Anchorage, Alaska (AP) - The information collected is important for improvements to building codes, according to scientists.
Researchers at the University of Alaska Anchorage are expecting to gain a wealth of information from the magnitude 7.0 earthquake that rocked south-central Alaska last month.
Researchers are analyzing data captured during the powerful Nov. 30 quake, Anchorage television station KTUU reported.
The information collected is important for improvements to building codes, according to the scientists.
"This is actually a gold mine here for us to data mine," said Zhaohui Joey Yang, a professor and chair of UAA's Civil Engineering Department. "To learn from that, we can hopefully help to improve the building design codes to make our community even safer."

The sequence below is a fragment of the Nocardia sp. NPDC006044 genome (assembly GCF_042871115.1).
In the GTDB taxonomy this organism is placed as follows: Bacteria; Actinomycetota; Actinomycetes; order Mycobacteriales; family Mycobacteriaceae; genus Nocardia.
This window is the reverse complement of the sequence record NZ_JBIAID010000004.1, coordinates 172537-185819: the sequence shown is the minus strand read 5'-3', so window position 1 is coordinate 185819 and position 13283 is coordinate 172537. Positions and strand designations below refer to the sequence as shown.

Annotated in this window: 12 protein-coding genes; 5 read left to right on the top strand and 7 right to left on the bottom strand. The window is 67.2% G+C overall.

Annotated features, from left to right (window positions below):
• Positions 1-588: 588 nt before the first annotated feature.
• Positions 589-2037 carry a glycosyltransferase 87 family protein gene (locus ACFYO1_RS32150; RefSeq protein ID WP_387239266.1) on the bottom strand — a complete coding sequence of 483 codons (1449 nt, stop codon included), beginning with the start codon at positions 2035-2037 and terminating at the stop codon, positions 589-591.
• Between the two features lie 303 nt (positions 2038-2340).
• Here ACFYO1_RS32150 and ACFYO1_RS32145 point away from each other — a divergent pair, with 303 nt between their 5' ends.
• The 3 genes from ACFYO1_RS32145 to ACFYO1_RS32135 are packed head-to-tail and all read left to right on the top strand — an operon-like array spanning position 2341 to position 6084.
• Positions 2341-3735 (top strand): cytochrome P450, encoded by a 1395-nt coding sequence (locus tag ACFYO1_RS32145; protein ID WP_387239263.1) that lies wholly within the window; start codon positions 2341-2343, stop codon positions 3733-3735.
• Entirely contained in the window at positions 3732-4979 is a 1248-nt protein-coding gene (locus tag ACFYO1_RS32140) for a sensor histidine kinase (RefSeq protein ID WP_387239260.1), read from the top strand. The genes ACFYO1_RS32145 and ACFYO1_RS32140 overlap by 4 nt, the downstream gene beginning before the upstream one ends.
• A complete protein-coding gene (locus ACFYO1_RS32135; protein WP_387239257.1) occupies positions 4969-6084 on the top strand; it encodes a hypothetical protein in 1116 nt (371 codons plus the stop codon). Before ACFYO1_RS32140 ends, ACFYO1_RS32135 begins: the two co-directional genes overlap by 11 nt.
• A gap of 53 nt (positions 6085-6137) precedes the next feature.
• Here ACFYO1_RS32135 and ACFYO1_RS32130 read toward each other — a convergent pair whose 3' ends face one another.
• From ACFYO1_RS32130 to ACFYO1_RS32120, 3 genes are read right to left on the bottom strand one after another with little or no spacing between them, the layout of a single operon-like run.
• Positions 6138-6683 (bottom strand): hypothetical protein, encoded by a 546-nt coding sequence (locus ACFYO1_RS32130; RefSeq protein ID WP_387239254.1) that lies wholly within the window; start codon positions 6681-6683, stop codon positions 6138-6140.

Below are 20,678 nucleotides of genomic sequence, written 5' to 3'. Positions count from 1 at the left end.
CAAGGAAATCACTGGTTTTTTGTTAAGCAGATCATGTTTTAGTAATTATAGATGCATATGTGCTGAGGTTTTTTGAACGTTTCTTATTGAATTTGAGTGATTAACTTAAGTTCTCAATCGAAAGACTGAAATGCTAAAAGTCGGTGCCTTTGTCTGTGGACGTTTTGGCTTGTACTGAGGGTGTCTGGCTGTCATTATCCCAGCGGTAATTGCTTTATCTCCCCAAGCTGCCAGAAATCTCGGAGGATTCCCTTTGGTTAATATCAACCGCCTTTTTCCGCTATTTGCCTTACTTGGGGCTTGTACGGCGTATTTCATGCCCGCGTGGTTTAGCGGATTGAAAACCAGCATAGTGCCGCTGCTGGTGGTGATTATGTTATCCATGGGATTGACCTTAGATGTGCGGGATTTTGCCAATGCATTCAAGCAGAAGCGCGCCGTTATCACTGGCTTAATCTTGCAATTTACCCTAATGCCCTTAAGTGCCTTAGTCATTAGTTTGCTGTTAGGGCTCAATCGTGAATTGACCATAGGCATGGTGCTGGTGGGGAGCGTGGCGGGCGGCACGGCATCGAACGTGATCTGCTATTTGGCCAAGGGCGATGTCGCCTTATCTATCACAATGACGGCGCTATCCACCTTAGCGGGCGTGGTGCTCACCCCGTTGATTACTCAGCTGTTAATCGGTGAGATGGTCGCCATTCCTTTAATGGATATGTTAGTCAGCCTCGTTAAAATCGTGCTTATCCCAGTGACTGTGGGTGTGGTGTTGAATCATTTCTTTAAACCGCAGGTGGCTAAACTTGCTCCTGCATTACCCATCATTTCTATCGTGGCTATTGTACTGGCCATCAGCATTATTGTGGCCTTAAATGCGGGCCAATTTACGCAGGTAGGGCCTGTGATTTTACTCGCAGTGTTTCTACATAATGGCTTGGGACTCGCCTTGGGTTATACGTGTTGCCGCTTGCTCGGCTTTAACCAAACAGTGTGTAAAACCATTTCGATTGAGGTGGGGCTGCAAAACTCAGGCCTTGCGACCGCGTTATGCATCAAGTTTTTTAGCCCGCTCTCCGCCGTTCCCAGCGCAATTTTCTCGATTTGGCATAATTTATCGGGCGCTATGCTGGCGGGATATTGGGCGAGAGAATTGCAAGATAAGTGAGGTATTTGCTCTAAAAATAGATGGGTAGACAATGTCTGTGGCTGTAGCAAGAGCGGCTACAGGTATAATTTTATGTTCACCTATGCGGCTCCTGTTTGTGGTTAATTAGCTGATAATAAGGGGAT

The earthquake damaged roads and structures, but it caused no widespread catastrophic damage. It has been followed by thousands of aftershocks.
Data from the quake was collected from various areas including Anchorage, Eagle River and the Matanuska-Susitna Borough.
Yang and a team funded by the National Science Foundation collected perishable geotechnical data from such sources as ground fissures, slope failures, fill around bridge abutments and building foundations.
UAA's seismic meters can record the intensity and movement of the ground shaking during an earthquake, as well as the movements of buildings.
"It's very critical to make sure our buildings have the proper design in order to stand up to the next big earthquake," Yang said.